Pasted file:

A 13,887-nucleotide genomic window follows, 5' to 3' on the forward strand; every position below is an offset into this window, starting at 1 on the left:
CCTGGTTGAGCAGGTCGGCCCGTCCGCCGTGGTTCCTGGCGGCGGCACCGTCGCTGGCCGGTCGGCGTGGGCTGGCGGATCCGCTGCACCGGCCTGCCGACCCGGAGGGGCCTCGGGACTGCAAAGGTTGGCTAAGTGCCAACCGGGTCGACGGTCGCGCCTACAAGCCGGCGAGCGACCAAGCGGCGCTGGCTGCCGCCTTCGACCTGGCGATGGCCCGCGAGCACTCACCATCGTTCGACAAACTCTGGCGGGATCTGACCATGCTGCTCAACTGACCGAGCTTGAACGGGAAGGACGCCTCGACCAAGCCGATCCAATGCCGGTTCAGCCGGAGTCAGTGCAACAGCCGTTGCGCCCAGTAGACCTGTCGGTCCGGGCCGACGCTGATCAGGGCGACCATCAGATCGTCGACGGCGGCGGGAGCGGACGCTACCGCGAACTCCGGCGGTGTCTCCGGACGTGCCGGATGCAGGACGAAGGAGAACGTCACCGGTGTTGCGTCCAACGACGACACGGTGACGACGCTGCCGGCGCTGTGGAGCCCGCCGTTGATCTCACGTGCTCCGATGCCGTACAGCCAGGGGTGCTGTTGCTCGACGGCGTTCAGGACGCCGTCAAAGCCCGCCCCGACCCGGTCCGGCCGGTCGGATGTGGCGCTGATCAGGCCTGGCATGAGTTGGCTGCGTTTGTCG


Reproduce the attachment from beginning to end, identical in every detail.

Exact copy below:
A 13,887-nucleotide genomic window follows, 5' to 3' on the forward strand; every position below is an offset into this window, starting at 1 on the left:
CCTGGTTGAGCAGGTCGGCCCGTCCGCCGTGGTTCCTGGCGGCGGCACCGTCGCTGGCCGGTCGGCGTGGGCTGGCGGATCCGCTGCACCGGCCTGCCGACCCGGAGGGGCCTCGGGACTGCAAAGGTTGGCTAAGTGCCAACCGGGTCGACGGTCGCGCCTACAAGCCGGCGAGCGACCAAGCGGCGCTGGCTGCCGCCTTCGACCTGGCGATGGCCCGCGAGCACTCACCATCGTTCGACAAACTCTGGCGGGATCTGACCATGCTGCTCAACTGACCGAGCTTGAACGGGAAGGACGCCTCGACCAAGCCGATCCAATGCCGGTTCAGCCGGAGTCAGTGCAACAGCCGTTGCGCCCAGTAGACCTGTCGGTCCGGGCCGACGCTGATCAGGGCGACCATCAGATCGTCGACGGCGGCGGGAGCGGACGCTACCGCGAACTCCGGCGGTGTCTCCGGACGTGCCGGATGCAGGACGAAGGAGAACGTCACCGGTGTTGCGTCCAACGACGACACGGTGACGACGCTGCCGGCGCTGTGGAGCCCGCCGTTGATCTCACGTGCTCCGATGCCGTACAGCCAGGGGTGCTGTTGCTCGACGGCGTTCAGGACGCCGTCAAAGCCCGCCCCGACCCGGTCCGGCCGGTCGGATGTGGCGCTGATCAGGCCTGGCATGAGTTGGCTGCGTTTGTCG